The Edwin Fox in Picton is a significant piece of world maritime History and come to the attention of the BBC and Canadian researchers.
Karen McLeod, manager of the Edwin Fox Museum, tells Jesse Mulligan about the work being done to preserve the wreck and put it on display.
The ship ended up in Picton in the late 1800s after a varied career, she says, after it ended its life as a refrigeration ship for the lamb industry.
“It was a convict ship, it was a immigrant ship, it carried a lot of troops between England and it’s the last ship of this design anywhere in the world, so it’s pretty special we have something like this right here in New Zealand.”
By the 1960s its was being used as a coal store for Picton’s freezing works.
“It wasn’t looking too flash and Norman Brayshaw who became quite big with heritage in Marlborough saw the value in it and purchased it for the grand total of a shilling and set up the first Edwin Fox Society.
“They towed it round into another bay just until they could work out what they were going to do it and unfortunately it sat there for 20 years.”
The ship deteriorated further in that time, she says.
“A lot of the damage was done in that 20 years through weather and tides … locals with chainsaws didn’t help either.
“In the 80s another group of men got together and gave it another go to secure a site for it and they were successful, and it sits here on Picton foreshore now.”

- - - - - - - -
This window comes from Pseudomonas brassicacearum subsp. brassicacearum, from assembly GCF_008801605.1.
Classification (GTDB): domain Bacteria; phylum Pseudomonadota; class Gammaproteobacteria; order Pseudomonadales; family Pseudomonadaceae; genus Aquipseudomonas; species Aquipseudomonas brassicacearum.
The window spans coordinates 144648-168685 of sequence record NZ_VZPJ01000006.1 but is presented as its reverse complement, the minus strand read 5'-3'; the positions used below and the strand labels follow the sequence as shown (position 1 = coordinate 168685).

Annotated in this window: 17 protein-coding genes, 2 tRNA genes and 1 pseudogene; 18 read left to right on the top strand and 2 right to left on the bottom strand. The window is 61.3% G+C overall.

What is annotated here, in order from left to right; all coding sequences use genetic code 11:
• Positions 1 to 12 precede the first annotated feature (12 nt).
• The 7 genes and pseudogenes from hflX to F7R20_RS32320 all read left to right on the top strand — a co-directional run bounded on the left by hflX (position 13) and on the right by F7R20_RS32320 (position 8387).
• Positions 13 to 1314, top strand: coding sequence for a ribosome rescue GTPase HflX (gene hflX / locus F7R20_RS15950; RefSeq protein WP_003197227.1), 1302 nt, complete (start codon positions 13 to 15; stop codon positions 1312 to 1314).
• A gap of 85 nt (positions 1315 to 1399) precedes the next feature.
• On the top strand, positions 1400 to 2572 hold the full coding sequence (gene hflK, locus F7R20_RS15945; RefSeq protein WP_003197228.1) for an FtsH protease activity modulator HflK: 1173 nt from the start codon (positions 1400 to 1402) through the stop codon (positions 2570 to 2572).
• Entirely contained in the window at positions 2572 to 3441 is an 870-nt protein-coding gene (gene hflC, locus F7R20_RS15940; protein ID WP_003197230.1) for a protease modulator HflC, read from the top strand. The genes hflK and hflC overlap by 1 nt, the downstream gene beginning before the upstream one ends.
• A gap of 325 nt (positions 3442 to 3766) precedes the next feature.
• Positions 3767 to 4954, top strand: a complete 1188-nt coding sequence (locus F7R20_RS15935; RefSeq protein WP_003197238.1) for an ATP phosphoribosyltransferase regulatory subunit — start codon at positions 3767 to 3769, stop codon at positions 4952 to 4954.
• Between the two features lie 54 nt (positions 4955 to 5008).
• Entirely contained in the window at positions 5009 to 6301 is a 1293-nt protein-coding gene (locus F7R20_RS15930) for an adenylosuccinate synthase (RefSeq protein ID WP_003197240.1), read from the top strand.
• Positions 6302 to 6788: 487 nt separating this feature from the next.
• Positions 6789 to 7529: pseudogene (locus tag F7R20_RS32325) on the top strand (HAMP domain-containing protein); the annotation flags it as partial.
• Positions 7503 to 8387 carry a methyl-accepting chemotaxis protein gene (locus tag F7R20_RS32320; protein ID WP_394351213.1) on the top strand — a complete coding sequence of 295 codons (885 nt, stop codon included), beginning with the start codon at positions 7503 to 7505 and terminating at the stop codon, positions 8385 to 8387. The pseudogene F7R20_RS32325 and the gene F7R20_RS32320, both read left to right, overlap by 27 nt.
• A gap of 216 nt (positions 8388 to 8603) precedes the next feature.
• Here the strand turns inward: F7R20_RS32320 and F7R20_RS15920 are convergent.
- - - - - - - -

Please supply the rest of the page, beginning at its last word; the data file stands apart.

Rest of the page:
The ship is in dry dock and sits beside the museum telling the story of the Edwin Fox, she says.
“It’s covered so much of world history - be it Australian convict history, there’s 800 immigrants came to new Zealand on board it in the late 1800s.
You get a real feel of what it was like to be a passenger on board, which wasn’t very nice.
"It’s not been restored, it is just a preservation project.”
The identity of Edwin Fox has come to light in recent years, she says.
“Over the years it had been narrowed down to about three Edwin Foxes in England and we’ve recently been working with a couple of professors out of a Canadian university who are writing a book on the globalisation era of history.”
Those researchers have discovered Edwin Fox was a notable London entrepreneur.
“He was Chair of the Grand Junction Waterworks company in London there’s a road named after him.”
The ship came to global attention when BBC’s Coast programme featured it, she says.
“We were filmed by the BBC Coast show a few years ago, with the BBC historian Neil Oliver, which was shown on the History Channel all around the world. A lot of international tourists had seen it and put it on their itinerary.”
Visitors to the ship can explore below decks, she says.
“It’s definitely got some atmosphere the ship. It has its own smell and we are learning more about some of the people that were on board it as well.
“We even have diaries of some of the voyages.”
The Edwin Fox has now been 3d mapped, she says.
“The next part of the project, when we get some more funding, would be to rebuild it so we can actually restore the ship but digitally.”